Blessings to you and your beloved!


  • Lock

    “…since the sacred texts of all religions have lots to say about sex.”

    I would be interested in some examples of sacred texts that speak positively about same-sex sex, or group sex, or bi-sex. I know that Islam covers exhaustively polygamy of one man and multiple women marriages and concubinage, but I would be interested in seeing some sacred texts that speak directly of other kinds sanctioned sexual activity.

    • Justin

      Scripture can certainly interpreted in many ways… and this is another good reason for allowing churches to have discretion in who they perform marriages for.
      A homophobic church should be able to deny a gay couple a sacramental wedding in their chapel… but a gay friendly church is surely around the corner and would be happy to honor the commitment of loving couples in the eyes of God.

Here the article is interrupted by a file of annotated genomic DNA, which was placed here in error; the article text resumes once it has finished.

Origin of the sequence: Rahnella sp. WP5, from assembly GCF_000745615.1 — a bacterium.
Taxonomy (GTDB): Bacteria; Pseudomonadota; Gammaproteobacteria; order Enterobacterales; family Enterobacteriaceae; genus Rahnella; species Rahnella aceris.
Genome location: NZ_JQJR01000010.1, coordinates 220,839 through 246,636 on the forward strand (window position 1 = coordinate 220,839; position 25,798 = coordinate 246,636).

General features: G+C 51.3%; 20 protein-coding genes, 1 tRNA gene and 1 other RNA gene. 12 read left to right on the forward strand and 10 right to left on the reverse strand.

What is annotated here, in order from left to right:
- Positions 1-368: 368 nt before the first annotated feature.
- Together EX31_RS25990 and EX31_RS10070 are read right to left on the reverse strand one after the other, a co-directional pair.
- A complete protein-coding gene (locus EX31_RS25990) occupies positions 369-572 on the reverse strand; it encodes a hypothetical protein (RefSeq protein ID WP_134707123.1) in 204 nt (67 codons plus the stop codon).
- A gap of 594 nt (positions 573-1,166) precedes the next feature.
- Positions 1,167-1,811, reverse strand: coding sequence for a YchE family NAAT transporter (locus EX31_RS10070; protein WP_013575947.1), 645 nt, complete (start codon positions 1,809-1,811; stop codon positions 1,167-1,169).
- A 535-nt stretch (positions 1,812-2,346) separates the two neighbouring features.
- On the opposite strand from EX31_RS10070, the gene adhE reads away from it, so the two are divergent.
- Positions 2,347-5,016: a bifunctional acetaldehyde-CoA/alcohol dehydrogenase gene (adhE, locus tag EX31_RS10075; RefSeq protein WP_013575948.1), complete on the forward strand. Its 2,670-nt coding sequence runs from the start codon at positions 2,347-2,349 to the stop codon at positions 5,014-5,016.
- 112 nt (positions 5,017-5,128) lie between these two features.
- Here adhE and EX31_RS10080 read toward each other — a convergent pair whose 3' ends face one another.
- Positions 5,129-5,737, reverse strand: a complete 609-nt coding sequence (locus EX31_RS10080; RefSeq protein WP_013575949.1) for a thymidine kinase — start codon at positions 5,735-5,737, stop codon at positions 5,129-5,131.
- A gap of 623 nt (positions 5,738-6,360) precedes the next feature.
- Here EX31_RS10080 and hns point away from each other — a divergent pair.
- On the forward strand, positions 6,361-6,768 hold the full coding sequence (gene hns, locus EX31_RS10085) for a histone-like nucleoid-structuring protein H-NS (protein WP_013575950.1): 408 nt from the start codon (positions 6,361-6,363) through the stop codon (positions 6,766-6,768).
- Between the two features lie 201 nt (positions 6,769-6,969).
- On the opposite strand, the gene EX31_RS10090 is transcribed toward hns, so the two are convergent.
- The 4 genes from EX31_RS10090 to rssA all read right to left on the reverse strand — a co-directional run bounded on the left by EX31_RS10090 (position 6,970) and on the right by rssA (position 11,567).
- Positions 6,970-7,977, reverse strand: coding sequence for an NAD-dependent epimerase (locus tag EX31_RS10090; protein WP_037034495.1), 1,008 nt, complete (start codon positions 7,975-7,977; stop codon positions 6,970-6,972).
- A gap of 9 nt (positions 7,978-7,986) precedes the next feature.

• Jon Trouten

        Churches currently have that ability to choose to marry any couples (or refuse to marry any couple for that matter). That goes for States like Virginia that don’t allow gay couples to marry and that goes for states like Iowa that do.

  • cara

    this recent seminary grad totally agrees! i have planned on giving every couple who approach me the option of sacramental marriage alone. it’s that agent-of-the-state thing… should i add an earpiece and a personal security detail to my alb-and-stole style? :) thanks for breaking it down – i’m actually going to save a link to this for those future couples. – Cara

  • Suzanne

    Thank you for the discussion. As you well know,
    Joe and I were denied a sacramental marriage 25 years ago since he was excommunicated for leaving the priesthood. There is seemingly no end to the ways the “church” creates insiders and outsiders.

    • Greg


      I, too, am confused by excommuication. Wouldn’t the healing of the wound and the wounded be completed faster and more completely by the communion of the Church rather than by the separation?

  • Charlotte